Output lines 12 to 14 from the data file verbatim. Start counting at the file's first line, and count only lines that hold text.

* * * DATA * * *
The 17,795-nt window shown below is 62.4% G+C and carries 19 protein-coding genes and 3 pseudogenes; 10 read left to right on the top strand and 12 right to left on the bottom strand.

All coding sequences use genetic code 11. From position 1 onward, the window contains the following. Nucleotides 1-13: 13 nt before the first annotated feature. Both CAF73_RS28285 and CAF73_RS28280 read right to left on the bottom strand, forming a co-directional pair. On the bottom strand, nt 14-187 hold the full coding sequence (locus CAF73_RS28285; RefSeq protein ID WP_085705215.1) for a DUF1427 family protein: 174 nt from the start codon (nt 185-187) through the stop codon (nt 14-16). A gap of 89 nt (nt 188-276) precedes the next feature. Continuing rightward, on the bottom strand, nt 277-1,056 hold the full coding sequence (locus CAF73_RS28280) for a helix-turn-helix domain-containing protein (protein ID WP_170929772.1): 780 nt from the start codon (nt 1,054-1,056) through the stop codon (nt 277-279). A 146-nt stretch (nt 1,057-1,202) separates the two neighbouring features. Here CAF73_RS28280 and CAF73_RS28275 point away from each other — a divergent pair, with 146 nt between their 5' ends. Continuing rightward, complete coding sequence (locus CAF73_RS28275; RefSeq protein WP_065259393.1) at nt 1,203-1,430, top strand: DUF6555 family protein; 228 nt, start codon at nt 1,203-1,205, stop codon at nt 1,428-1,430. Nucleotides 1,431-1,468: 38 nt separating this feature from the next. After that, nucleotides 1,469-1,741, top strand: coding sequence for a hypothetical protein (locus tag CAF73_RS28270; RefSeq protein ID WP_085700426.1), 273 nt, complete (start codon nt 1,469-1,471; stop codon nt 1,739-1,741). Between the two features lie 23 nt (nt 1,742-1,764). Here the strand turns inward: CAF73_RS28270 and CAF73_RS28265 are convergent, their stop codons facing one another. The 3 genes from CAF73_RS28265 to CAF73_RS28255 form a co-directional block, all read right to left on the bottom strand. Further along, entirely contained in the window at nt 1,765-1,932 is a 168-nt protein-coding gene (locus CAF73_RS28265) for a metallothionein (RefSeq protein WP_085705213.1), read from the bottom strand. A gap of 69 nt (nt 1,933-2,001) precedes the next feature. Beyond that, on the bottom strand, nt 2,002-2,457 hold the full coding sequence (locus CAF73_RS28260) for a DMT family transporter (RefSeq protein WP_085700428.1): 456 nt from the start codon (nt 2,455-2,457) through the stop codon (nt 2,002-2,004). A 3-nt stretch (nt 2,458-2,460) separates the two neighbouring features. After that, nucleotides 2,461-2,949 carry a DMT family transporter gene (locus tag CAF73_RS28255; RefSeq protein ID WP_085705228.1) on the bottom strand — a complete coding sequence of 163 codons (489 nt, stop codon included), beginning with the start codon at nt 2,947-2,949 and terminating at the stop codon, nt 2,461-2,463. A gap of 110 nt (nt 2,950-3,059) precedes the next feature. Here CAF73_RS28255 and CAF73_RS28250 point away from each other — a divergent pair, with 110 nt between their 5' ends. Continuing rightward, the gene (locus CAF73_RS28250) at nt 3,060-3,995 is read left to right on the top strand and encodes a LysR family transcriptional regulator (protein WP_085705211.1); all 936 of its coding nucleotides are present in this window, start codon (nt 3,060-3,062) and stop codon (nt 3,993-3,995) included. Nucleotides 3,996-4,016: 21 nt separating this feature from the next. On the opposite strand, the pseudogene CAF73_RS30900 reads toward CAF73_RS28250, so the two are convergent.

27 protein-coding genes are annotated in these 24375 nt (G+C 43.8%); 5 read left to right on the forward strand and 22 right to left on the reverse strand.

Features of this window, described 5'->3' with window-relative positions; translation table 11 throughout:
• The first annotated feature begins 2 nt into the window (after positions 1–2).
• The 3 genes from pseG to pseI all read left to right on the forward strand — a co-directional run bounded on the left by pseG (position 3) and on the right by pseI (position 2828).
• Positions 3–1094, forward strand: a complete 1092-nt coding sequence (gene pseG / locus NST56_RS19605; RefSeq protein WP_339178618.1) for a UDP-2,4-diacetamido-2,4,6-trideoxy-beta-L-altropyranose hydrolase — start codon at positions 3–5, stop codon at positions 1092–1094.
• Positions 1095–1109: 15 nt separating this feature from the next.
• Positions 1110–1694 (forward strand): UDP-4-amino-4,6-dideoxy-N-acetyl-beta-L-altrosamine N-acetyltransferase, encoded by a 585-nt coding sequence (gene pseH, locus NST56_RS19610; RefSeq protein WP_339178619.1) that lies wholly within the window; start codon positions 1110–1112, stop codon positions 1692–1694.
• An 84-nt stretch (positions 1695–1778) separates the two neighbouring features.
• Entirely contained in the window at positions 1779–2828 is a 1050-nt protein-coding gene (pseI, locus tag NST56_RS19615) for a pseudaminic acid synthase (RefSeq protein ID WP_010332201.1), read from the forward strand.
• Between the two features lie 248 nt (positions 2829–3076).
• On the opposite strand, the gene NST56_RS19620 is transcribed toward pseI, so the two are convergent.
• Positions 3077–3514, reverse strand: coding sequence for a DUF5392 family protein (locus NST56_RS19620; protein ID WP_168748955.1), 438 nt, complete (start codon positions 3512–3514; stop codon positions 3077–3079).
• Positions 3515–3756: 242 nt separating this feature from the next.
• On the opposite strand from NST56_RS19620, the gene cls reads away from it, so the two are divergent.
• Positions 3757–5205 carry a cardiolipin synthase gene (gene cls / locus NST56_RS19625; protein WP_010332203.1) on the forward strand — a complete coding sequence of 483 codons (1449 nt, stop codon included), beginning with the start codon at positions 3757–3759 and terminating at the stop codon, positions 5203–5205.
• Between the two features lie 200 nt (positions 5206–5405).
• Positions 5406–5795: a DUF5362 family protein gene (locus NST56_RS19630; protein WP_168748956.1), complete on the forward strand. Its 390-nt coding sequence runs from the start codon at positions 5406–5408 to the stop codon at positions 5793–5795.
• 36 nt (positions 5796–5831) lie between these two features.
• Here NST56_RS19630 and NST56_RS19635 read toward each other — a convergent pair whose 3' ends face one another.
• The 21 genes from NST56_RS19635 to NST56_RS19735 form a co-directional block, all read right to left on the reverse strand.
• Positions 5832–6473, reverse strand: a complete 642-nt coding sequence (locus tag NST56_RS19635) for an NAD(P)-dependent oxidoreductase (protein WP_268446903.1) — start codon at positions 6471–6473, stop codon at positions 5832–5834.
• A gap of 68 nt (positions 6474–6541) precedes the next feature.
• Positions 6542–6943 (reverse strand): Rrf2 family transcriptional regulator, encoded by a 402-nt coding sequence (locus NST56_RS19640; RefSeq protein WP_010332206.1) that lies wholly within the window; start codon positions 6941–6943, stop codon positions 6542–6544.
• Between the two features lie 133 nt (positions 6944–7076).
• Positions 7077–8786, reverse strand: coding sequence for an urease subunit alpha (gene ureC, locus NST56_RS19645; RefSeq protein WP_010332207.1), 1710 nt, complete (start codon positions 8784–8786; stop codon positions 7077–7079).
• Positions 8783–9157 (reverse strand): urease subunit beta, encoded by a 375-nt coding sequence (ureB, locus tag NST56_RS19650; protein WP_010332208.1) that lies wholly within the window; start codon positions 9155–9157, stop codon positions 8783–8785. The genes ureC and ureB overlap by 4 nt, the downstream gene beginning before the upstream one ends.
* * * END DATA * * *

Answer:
• Between the two features lie 248 nt (positions 2829–3076).
• On the opposite strand, the gene NST56_RS19620 is transcribed toward pseI, so the two are convergent.
• Positions 3077–3514, reverse strand: coding sequence for a DUF5392 family protein (locus NST56_RS19620; protein ID WP_168748955.1), 438 nt, complete (start codon positions 3512–3514; stop codon positions 3077–3079).